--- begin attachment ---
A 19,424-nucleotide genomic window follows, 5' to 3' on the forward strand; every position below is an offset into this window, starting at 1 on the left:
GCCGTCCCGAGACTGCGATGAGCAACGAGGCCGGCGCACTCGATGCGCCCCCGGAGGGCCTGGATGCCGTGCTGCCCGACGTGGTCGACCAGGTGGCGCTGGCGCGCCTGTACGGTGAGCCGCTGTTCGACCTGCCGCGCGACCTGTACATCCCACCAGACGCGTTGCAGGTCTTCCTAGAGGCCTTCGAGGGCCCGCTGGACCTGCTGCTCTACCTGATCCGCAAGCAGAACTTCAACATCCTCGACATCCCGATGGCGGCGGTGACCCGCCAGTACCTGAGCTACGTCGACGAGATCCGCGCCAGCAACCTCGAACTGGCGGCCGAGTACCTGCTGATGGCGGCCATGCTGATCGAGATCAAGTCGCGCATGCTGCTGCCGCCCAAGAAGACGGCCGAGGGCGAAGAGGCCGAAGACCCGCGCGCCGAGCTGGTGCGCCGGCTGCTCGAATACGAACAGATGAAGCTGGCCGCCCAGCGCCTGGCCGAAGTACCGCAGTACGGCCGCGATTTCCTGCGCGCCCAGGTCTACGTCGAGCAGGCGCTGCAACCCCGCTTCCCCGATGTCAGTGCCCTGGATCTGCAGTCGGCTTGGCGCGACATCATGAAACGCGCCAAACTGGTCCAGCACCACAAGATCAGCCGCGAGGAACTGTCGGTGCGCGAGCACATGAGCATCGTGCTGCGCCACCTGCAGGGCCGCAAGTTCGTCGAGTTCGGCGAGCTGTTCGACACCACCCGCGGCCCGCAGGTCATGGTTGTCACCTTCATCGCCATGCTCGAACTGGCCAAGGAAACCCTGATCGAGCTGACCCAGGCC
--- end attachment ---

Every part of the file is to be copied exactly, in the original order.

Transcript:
A 19,424-nucleotide genomic window follows, 5' to 3' on the forward strand; every position below is an offset into this window, starting at 1 on the left:
GCCGTCCCGAGACTGCGATGAGCAACGAGGCCGGCGCACTCGATGCGCCCCCGGAGGGCCTGGATGCCGTGCTGCCCGACGTGGTCGACCAGGTGGCGCTGGCGCGCCTGTACGGTGAGCCGCTGTTCGACCTGCCGCGCGACCTGTACATCCCACCAGACGCGTTGCAGGTCTTCCTAGAGGCCTTCGAGGGCCCGCTGGACCTGCTGCTCTACCTGATCCGCAAGCAGAACTTCAACATCCTCGACATCCCGATGGCGGCGGTGACCCGCCAGTACCTGAGCTACGTCGACGAGATCCGCGCCAGCAACCTCGAACTGGCGGCCGAGTACCTGCTGATGGCGGCCATGCTGATCGAGATCAAGTCGCGCATGCTGCTGCCGCCCAAGAAGACGGCCGAGGGCGAAGAGGCCGAAGACCCGCGCGCCGAGCTGGTGCGCCGGCTGCTCGAATACGAACAGATGAAGCTGGCCGCCCAGCGCCTGGCCGAAGTACCGCAGTACGGCCGCGATTTCCTGCGCGCCCAGGTCTACGTCGAGCAGGCGCTGCAACCCCGCTTCCCCGATGTCAGTGCCCTGGATCTGCAGTCGGCTTGGCGCGACATCATGAAACGCGCCAAACTGGTCCAGCACCACAAGATCAGCCGCGAGGAACTGTCGGTGCGCGAGCACATGAGCATCGTGCTGCGCCACCTGCAGGGCCGCAAGTTCGTCGAGTTCGGCGAGCTGTTCGACACCACCCGCGGCCCGCAGGTCATGGTTGTCACCTTCATCGCCATGCTCGAACTGGCCAAGGAAACCCTGATCGAGCTGACCCAGGCC